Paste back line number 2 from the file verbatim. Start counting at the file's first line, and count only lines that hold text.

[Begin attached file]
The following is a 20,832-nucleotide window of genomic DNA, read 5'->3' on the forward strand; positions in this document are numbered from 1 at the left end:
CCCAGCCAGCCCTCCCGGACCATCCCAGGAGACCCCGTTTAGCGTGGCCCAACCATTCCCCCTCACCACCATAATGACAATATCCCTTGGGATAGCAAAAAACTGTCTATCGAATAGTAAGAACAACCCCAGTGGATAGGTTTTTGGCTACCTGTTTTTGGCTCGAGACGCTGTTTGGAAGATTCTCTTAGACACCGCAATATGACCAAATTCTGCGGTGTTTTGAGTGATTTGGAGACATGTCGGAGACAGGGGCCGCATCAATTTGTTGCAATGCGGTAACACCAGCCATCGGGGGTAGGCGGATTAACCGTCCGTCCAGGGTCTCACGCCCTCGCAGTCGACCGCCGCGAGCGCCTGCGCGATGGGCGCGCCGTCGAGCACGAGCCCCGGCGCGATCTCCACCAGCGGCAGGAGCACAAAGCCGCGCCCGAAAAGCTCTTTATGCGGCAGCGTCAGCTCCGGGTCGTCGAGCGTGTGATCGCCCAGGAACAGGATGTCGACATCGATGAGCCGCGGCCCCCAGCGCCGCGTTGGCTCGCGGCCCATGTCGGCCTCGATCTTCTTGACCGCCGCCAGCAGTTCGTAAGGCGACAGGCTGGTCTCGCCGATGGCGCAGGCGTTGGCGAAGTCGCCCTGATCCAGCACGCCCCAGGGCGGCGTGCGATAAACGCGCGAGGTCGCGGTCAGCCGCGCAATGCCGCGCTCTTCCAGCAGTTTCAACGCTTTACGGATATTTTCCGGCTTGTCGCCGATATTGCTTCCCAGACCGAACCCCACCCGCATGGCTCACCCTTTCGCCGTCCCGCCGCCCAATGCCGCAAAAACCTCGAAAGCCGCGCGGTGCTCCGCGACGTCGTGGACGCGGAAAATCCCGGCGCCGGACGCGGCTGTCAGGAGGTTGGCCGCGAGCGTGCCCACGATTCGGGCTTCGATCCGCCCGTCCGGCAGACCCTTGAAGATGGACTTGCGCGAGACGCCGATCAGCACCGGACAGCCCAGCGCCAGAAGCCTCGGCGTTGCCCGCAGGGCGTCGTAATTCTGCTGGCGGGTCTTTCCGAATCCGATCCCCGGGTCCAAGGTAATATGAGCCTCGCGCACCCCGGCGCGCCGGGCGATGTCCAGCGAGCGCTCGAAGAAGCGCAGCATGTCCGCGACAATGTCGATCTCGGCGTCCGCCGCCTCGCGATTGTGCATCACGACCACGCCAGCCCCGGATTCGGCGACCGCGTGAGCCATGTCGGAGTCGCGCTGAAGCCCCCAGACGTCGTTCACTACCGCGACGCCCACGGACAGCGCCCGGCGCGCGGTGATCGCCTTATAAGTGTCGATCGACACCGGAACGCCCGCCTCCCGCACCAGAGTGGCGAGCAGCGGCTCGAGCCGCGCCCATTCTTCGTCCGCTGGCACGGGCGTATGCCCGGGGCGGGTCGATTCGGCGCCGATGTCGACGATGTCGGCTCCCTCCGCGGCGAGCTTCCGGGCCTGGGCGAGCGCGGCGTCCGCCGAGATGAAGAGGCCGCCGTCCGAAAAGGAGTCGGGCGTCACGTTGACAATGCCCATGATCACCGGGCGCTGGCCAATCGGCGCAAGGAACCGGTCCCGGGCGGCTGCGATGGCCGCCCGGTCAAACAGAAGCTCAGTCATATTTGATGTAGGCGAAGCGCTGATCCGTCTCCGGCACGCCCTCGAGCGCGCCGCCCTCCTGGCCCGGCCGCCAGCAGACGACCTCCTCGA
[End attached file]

CCCAGCCAGCCCTCCCGGACCATCCCAGGAGACCCCGTTTAGCGTGGCCCAACCATTCCCCCTCACCACCATAATGACAATATCCCTTGGGATAGCAAAAAACTGTCTATCGAATAGTAAGAACAACCCCAGTGGATAGGTTTTTGGCTACCTGTTTTTGGCTCGAGACGCTGTTTGGAAGATTCTCTTAGACACCGCAATATGACCAAATTCTGCGGTGTTTTGAGTGATTTGGAGACATGTCGGAGACAGGGGCCGCATCAATTTGTTGCAATGCGGTAACACCAGCCATCGGGGGTAGGCGGATTAACCGTCCGTCCAGGGTCTCACGCCCTCGCAGTCGACCGCCGCGAGCGCCTGCGCGATGGGCGCGCCGTCGAGCACGAGCCCCGGCGCGATCTCCACCAGCGGCAGGAGCACAAAGCCGCGCCCGAAAAGCTCTTTATGCGGCAGCGTCAGCTCCGGGTCGTCGAGCGTGTGATCGCCCAGGAACAGGATGTCGACATCGATGAGCCGCGGCCCCCAGCGCCGCGTTGGCTCGCGGCCCATGTCGGCCTCGATCTTCTTGACCGCCGCCAGCAGTTCGTAAGGCGACAGGCTGGTCTCGCCGATGGCGCAGGCGTTGGCGAAGTCGCCCTGATCCAGCACGCCCCAGGGCGGCGTGCGATAAACGCGCGAGGTCGCGGTCAGCCGCGCAATGCCGCGCTCTTCCAGCAGTTTCAACGCTTTACGGATATTTTCCGGCTTGTCGCCGATATTGCTTCCCAGACCGAACCCCACCCGCATGGCTCACCCTTTCGCCGTCCCGCCGCCCAATGCCGCAAAAACCTCGAAAGCCGCGCGGTGCTCCGCGACGTCGTGGACGCGGAAAATCCCGGCGCCGGACGCGGCTGTCAGGAGGTTGGCCGCGAGCGTGCCCACGATTCGGGCTTCGATCCGCCCGTCCGGCAGACCCTTGAAGATGGACTTGCGCGAGACGCCGATCAGCACCGGACAGCCCAGCGCCAGAAGCCTCGGCGTTGCCCGCAGGGCGTCGTAATTCTGCTGGCGGGTCTTTCCGAATCCGATCCCCGGGTCCAAGGTAATATGAGCCTCGCGCACCCCGGCGCGCCGGGCGATGTCCAGCGAGCGCTCGAAGAAGCGCAGCATGTCCGCGACAATGTCGATCTCGGCGTCCGCCGCCTCGCGATTGTGCATCACGACCACGCCAGCCCCGGATTCGGCGACCGCGTGAGCCATGTCGGAGTCGCGCTGAAGCCCCCAGACGTCGTTCACTACCGCGACGCCCACGGACAGCGCCCGGCGCGCGGTGATCGCCTTATAAGTGTCGATCGACACCGGAACGCCCGCCTCCCGCACCAGAGTGGCGAGCAGCGGCTCGAGCCGCGCCCATTCTTCGTCCGCTGGCACGGGCGTATGCCCGGGGCGGGTCGATTCGGCGCCGATGTCGACGATGTCGGCTCCCTCCGCGGCGAGCTTCCGGGCCTGGGCGAGCGCGGCGTCCGCCGAGATGAAGAGGCCGCCGTCCGAAAAGGAGTCGGGCGTCACGTTGACAATGCCCATGATCACCGGGCGCTGGCCAATCGGCGCAAGGAACCGGTCCCGGGCGGCTGCGATGGCCGCCCGGTCAAACAGAAGCTCAGTCATATTTGATGTAGGCGAAGCGCTGATCCGTCTCCGGCACGCCCTCGAGCGCGCCGCCCTCCTGGCCCGGCCGCCAGCAGACGACCTCCTCGA